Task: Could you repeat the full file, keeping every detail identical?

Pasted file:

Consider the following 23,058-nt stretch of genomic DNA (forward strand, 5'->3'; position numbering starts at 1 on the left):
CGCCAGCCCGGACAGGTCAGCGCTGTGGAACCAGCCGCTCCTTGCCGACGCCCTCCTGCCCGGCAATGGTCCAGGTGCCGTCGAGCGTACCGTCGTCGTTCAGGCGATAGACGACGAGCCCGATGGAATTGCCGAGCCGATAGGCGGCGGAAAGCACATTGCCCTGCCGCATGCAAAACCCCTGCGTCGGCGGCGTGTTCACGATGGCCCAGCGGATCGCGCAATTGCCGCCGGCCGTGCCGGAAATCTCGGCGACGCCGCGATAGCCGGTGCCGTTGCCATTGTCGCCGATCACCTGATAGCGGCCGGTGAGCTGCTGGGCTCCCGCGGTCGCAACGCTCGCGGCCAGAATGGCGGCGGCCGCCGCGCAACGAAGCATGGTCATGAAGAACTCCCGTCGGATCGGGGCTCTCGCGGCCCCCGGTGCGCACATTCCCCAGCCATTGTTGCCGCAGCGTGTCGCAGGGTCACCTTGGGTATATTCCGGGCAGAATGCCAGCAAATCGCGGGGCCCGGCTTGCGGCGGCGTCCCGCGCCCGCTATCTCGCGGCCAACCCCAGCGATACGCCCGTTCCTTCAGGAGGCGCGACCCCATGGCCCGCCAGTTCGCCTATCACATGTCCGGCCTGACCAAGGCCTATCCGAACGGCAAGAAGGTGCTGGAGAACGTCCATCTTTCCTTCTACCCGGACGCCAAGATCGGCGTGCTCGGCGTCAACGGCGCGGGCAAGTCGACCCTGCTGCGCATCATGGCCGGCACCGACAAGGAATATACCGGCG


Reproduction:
Consider the following 23,058-nt stretch of genomic DNA (forward strand, 5'->3'; position numbering starts at 1 on the left):
CGCCAGCCCGGACAGGTCAGCGCTGTGGAACCAGCCGCTCCTTGCCGACGCCCTCCTGCCCGGCAATGGTCCAGGTGCCGTCGAGCGTACCGTCGTCGTTCAGGCGATAGACGACGAGCCCGATGGAATTGCCGAGCCGATAGGCGGCGGAAAGCACATTGCCCTGCCGCATGCAAAACCCCTGCGTCGGCGGCGTGTTCACGATGGCCCAGCGGATCGCGCAATTGCCGCCGGCCGTGCCGGAAATCTCGGCGACGCCGCGATAGCCGGTGCCGTTGCCATTGTCGCCGATCACCTGATAGCGGCCGGTGAGCTGCTGGGCTCCCGCGGTCGCAACGCTCGCGGCCAGAATGGCGGCGGCCGCCGCGCAACGAAGCATGGTCATGAAGAACTCCCGTCGGATCGGGGCTCTCGCGGCCCCCGGTGCGCACATTCCCCAGCCATTGTTGCCGCAGCGTGTCGCAGGGTCACCTTGGGTATATTCCGGGCAGAATGCCAGCAAATCGCGGGGCCCGGCTTGCGGCGGCGTCCCGCGCCCGCTATCTCGCGGCCAACCCCAGCGATACGCCCGTTCCTTCAGGAGGCGCGACCCCATGGCCCGCCAGTTCGCCTATCACATGTCCGGCCTGACCAAGGCCTATCCGAACGGCAAGAAGGTGCTGGAGAACGTCCATCTTTCCTTCTACCCGGACGCCAAGATCGGCGTGCTCGGCGTCAACGGCGCGGGCAAGTCGACCCTGCTGCGCATCATGGCCGGCACCGACAAGGAATATACCGGCG